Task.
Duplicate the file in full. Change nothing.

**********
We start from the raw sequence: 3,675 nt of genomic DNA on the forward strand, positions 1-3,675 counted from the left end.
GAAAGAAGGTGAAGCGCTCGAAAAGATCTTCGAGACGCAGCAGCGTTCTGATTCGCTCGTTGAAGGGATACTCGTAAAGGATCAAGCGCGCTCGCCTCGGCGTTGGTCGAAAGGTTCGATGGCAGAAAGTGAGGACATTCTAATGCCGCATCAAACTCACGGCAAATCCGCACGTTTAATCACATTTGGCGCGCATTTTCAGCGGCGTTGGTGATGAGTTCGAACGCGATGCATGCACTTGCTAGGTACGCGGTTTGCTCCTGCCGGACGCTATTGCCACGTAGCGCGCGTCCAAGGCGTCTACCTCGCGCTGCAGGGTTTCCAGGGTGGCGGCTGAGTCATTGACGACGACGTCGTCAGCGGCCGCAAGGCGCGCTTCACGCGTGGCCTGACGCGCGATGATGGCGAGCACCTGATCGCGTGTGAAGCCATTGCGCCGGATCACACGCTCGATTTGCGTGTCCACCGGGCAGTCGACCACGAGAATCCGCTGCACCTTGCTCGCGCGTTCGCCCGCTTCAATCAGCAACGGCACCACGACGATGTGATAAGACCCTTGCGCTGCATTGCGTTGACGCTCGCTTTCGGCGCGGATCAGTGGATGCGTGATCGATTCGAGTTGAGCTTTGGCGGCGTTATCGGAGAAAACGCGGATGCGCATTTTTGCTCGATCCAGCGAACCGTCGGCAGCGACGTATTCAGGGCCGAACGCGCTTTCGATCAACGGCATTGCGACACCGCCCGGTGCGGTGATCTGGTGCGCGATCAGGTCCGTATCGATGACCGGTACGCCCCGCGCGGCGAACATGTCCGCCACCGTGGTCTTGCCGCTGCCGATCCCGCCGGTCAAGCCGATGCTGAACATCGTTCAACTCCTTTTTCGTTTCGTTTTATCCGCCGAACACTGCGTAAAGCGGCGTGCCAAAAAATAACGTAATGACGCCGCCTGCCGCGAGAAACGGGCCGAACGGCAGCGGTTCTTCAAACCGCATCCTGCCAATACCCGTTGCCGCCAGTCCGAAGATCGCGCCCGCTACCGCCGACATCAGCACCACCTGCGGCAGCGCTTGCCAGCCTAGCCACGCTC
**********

We start from the raw sequence: 3,675 nt of genomic DNA on the forward strand, positions 1-3,675 counted from the left end.
GAAAGAAGGTGAAGCGCTCGAAAAGATCTTCGAGACGCAGCAGCGTTCTGATTCGCTCGTTGAAGGGATACTCGTAAAGGATCAAGCGCGCTCGCCTCGGCGTTGGTCGAAAGGTTCGATGGCAGAAAGTGAGGACATTCTAATGCCGCATCAAACTCACGGCAAATCCGCACGTTTAATCACATTTGGCGCGCATTTTCAGCGGCGTTGGTGATGAGTTCGAACGCGATGCATGCACTTGCTAGGTACGCGGTTTGCTCCTGCCGGACGCTATTGCCACGTAGCGCGCGTCCAAGGCGTCTACCTCGCGCTGCAGGGTTTCCAGGGTGGCGGCTGAGTCATTGACGACGACGTCGTCAGCGGCCGCAAGGCGCGCTTCACGCGTGGCCTGACGCGCGATGATGGCGAGCACCTGATCGCGTGTGAAGCCATTGCGCCGGATCACACGCTCGATTTGCGTGTCCACCGGGCAGTCGACCACGAGAATCCGCTGCACCTTGCTCGCGCGTTCGCCCGCTTCAATCAGCAACGGCACCACGACGATGTGATAAGACCCTTGCGCTGCATTGCGTTGACGCTCGCTTTCGGCGCGGATCAGTGGATGCGTGATCGATTCGAGTTGAGCTTTGGCGGCGTTATCGGAGAAAACGCGGATGCGCATTTTTGCTCGATCCAGCGAACCGTCGGCAGCGACGTATTCAGGGCCGAACGCGCTTTCGATCAACGGCATTGCGACACCGCCCGGTGCGGTGATCTGGTGCGCGATCAGGTCCGTATCGATGACCGGTACGCCCCGCGCGGCGAACATGTCCGCCACCGTGGTCTTGCCGCTGCCGATCCCGCCGGTCAAGCCGATGCTGAACATCGTTCAACTCCTTTTTCGTTTCGTTTTATCCGCCGAACACTGCGTAAAGCGGCGTGCCAAAAAATAACGTAATGACGCCGCCTGCCGCGAGAAACGGGCCGAACGGCAGCGGTTCTTCAAACCGCATCCTGCCAATACCCGTTGCCGCCAGTCCGAAGATCGCGCCCGCTACCGCCGACATCAGCACCACCTGCGGCAGCGCTTGCCAGCCTAGCCACGCTC